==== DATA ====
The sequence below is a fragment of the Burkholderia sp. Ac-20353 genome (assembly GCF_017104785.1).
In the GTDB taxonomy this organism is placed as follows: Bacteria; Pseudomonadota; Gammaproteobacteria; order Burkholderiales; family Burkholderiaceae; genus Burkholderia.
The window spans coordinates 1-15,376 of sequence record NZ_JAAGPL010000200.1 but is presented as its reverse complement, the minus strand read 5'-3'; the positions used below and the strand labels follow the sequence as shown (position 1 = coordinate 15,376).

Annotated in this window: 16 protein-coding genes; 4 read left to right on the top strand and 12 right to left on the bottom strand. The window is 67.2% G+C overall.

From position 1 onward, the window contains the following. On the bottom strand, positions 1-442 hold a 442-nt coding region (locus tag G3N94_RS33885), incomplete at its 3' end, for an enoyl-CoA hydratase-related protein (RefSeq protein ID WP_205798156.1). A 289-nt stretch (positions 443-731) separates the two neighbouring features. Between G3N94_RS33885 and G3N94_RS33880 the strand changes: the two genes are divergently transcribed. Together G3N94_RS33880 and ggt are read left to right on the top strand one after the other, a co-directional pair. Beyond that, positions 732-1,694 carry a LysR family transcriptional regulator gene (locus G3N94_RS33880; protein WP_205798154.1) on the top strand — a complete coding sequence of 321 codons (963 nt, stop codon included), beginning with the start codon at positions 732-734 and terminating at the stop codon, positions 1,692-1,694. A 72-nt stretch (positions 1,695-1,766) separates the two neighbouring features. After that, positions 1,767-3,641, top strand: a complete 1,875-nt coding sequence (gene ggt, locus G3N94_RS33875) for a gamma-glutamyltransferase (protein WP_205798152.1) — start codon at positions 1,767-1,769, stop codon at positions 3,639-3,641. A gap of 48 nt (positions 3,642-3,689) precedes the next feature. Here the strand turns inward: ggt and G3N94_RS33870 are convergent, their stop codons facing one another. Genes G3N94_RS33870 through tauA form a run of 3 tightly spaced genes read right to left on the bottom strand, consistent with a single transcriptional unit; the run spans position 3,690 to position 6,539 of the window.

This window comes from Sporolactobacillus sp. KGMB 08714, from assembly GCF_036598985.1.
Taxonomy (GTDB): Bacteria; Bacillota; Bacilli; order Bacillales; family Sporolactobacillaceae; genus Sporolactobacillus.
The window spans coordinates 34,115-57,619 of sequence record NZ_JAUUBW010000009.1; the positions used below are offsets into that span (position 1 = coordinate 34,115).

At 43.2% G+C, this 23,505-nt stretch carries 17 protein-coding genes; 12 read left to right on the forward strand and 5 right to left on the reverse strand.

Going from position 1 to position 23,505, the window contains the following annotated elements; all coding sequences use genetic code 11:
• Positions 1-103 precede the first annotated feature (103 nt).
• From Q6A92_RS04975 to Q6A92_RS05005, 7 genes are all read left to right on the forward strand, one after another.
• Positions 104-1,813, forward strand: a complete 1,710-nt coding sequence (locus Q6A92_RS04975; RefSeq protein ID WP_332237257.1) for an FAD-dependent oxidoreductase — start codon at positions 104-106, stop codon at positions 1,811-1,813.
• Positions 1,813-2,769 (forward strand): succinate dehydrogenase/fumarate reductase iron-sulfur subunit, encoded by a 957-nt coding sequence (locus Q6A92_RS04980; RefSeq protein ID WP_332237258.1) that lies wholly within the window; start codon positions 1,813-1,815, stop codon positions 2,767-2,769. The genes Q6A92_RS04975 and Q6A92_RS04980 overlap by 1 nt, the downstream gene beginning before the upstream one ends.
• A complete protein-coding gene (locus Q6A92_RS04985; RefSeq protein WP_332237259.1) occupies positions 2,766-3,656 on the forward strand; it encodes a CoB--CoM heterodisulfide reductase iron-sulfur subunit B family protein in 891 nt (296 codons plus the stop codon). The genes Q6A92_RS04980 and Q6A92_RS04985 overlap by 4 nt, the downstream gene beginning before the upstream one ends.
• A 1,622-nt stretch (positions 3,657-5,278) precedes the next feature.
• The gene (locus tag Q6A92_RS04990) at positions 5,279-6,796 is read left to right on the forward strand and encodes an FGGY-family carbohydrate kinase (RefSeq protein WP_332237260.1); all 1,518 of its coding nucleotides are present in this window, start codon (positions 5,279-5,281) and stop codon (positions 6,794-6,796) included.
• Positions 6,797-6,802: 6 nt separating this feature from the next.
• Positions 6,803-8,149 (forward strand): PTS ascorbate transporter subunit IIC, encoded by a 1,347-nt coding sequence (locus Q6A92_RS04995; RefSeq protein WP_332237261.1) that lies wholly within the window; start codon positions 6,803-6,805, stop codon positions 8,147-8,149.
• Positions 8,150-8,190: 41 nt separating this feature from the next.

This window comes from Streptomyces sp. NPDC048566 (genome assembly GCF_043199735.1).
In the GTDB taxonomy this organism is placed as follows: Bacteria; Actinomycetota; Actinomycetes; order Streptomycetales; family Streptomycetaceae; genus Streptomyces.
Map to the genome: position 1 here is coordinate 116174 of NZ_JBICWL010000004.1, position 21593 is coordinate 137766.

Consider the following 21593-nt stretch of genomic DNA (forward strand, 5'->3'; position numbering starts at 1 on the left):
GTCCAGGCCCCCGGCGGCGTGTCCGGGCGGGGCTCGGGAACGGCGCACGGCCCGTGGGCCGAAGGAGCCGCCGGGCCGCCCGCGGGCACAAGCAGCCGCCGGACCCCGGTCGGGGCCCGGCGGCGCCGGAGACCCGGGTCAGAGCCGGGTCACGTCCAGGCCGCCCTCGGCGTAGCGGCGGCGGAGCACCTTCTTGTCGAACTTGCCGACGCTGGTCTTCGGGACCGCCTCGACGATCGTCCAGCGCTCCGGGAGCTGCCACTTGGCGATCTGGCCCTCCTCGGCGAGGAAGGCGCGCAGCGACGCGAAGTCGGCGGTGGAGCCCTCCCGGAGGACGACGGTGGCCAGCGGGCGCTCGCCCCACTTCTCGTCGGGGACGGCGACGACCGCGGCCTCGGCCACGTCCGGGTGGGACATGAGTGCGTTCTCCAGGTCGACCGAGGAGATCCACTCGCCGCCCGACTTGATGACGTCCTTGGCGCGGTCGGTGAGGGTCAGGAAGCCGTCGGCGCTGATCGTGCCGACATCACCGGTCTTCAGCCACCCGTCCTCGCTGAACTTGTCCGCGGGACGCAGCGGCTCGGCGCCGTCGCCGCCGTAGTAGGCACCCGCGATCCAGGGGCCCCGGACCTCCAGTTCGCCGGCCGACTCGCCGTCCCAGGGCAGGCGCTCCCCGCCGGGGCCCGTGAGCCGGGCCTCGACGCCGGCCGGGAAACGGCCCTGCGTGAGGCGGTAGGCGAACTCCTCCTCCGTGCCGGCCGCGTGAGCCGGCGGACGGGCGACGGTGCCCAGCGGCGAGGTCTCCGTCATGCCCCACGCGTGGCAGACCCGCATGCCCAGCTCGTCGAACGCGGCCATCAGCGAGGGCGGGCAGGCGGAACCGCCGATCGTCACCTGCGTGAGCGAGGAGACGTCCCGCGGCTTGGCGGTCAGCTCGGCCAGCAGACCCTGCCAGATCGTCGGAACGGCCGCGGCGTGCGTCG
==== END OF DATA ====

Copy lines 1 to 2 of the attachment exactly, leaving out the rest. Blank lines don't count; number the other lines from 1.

The sequence below is a fragment of the Burkholderia sp. Ac-20353 genome (assembly GCF_017104785.1).
In the GTDB taxonomy this organism is placed as follows: Bacteria; Pseudomonadota; Gammaproteobacteria; order Burkholderiales; family Burkholderiaceae; genus Burkholderia.